Definition Historical Volatility (HV) What Is Historical Volatility (HV)? Historical volatility (HV) is a statistical measure of the dispersion
of returns for a given security or market index
over a given period of time. Generally, this measure is calculated by determining the average deviation from the average price
of a financial instrument in the given time period. Using standard deviation
is the most common, but not the only, way to calculate historical volatility. The higher the historical volatility value, the riskier the security. However, that is not necessarily a bad result as risk works both ways—bullish and bearish.
Understanding Historical Volatility (HV) Historical volatility does not specifically measure the likelihood of loss, although it can be used to do so. What it does measure is how far a security's price moves away from its mean
For trending markets, historical volatility measures how far traded prices move away from a central average, or moving average
, price. This is how a strongly trending but smooth market can have low volatility
even though prices change dramatically over time. Its value does not fluctuate dramatically from day to day but changes in value at a steady pace over time.
This measure is frequently compared with implied volatility
to determine if options prices are over- or undervalued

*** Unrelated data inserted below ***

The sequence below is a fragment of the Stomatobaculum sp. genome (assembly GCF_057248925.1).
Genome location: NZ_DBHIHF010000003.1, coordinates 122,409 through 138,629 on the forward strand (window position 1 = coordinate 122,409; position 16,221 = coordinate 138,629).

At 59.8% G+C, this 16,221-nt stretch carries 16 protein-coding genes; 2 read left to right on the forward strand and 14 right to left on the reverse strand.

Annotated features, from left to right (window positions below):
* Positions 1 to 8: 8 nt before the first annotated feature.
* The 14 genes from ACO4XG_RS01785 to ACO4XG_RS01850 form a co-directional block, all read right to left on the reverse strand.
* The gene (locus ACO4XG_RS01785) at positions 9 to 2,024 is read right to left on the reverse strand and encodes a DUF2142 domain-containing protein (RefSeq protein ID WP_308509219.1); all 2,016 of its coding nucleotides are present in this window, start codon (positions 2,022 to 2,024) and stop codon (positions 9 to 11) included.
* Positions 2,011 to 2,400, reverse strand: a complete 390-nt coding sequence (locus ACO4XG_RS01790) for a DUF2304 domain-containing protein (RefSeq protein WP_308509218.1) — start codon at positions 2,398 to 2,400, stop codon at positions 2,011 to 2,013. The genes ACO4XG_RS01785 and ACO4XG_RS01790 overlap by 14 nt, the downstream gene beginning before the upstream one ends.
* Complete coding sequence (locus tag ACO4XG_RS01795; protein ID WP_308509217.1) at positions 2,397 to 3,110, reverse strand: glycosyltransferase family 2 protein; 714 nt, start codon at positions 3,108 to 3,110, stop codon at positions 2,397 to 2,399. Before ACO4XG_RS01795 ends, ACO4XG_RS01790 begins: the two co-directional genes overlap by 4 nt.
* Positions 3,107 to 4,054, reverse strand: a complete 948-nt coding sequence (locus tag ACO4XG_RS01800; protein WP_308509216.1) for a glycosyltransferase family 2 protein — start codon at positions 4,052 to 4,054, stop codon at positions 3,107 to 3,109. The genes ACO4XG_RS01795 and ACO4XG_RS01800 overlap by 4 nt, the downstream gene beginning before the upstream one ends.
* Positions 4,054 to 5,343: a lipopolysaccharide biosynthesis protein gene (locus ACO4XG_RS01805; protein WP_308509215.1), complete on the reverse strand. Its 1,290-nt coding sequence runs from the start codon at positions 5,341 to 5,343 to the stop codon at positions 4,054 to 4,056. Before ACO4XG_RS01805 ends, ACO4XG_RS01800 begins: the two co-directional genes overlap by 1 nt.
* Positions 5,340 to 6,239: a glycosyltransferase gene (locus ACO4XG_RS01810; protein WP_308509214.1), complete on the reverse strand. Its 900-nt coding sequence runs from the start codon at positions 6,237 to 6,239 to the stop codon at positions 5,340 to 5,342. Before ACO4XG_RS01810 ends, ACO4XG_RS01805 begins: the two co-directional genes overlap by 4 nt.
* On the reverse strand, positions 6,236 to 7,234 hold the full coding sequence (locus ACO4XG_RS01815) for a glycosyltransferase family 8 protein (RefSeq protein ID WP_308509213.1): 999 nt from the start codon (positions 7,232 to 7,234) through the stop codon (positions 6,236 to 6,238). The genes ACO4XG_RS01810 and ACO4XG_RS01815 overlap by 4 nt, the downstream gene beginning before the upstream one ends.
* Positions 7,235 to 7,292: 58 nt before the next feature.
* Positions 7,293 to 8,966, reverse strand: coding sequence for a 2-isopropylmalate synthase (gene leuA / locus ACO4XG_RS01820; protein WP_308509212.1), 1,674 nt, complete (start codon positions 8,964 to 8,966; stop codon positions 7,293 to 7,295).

. Historical volatility is also used in all types of risk valuations. Stocks with a high historical volatility usually require a higher risk tolerance. And high volatility markets also require wider stop-loss
levels and possibly higher margin
Aside from options pricing, HV is often used as an input in other technical studies such as Bollinger Bands
. These bands narrow and expand around a central average in response to changes in volatility, as measured by standard deviations.
Using Historical Volatility Volatility has a bad connotation, but many traders and investors can make higher profits when volatility is higher. After all, if a stock or other security does not move it has low volatility, but it also has a low potential to make capital gains
. And on the other side of that argument, a stock or other security with a very high volatility level can have tremendous profit potential but at a huge cost. It's loss potential would also be tremendous. Timing of any trades must be perfect, and even a correct market call could end up losing money if the security's wide price swings trigger a stop-loss or margin call
Therefore, volatility levels should be somewhere in the middle, and that middle varies from market
to market and even from stock to stock. Comparisons among peer securities can help determine what level of volatility is "normal."
Volatility measures how much the price of a security, derivative, or index fluctuates. more
Keltner Channel Definition
A Keltner Channel is a set of bands placed above and below an asset's price. The bands are based on volatility and can aid in determining trend direction and provide trade signals. more
Stoller Average Range Channel Bands - STARC Bands Definition and Uses
Stoller Average Range Channel Bands (STARC Bands) is a technical indicator that plots two bands around a short-term simple moving average (SMA). The bands provide an area the price may move between. more
The opening range shows a security's high and low price for a given period after the market opens. more
Expected Return Definition
Expected return is the amount of profit or loss an investor can anticipate receiving on an investment over time. more
Donchian Channels Definition
Donchian Channels are moving average indicators developed by Richard Donchian. They plot the highest high price and lowest low price of a security over a given time period. more
Investopedia is part of the Dotdash